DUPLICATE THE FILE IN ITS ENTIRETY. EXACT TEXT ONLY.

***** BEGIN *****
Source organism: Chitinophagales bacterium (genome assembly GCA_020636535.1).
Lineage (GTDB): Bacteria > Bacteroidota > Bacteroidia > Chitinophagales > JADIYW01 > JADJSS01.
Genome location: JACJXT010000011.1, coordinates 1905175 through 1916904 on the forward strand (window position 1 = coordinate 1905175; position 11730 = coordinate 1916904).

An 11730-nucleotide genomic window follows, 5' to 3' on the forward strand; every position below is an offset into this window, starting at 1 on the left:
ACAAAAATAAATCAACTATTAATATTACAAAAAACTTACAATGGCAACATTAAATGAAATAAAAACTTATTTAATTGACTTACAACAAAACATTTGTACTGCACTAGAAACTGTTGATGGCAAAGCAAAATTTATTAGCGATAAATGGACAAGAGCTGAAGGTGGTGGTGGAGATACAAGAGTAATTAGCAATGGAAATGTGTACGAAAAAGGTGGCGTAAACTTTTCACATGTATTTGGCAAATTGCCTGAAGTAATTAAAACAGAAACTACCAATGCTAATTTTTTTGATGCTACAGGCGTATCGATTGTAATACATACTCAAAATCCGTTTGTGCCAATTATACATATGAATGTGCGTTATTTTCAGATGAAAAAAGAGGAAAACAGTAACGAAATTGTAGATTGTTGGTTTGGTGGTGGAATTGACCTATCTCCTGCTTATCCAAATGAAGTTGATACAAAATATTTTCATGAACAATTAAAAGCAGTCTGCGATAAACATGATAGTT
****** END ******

Source organism: Chitinophagales bacterium (genome assembly GCA_020636535.1).
Lineage (GTDB): Bacteria > Bacteroidota > Bacteroidia > Chitinophagales > JADIYW01 > JADJSS01.
Genome location: JACJXT010000011.1, coordinates 1905175 through 1916904 on the forward strand (window position 1 = coordinate 1905175; position 11730 = coordinate 1916904).

An 11730-nucleotide genomic window follows, 5' to 3' on the forward strand; every position below is an offset into this window, starting at 1 on the left:
ACAAAAATAAATCAACTATTAATATTACAAAAAACTTACAATGGCAACATTAAATGAAATAAAAACTTATTTAATTGACTTACAACAAAACATTTGTACTGCACTAGAAACTGTTGATGGCAAAGCAAAATTTATTAGCGATAAATGGACAAGAGCTGAAGGTGGTGGTGGAGATACAAGAGTAATTAGCAATGGAAATGTGTACGAAAAAGGTGGCGTAAACTTTTCACATGTATTTGGCAAATTGCCTGAAGTAATTAAAACAGAAACTACCAATGCTAATTTTTTTGATGCTACAGGCGTATCGATTGTAATACATACTCAAAATCCGTTTGTGCCAATTATACATATGAATGTGCGTTATTTTCAGATGAAAAAAGAGGAAAACAGTAACGAAATTGTAGATTGTTGGTTTGGTGGTGGAATTGACCTATCTCCTGCTTATCCAAATGAAGTTGATACAAAATATTTTCATGAACAATTAAAAGCAGTCTGCGATAAACATGATAGTT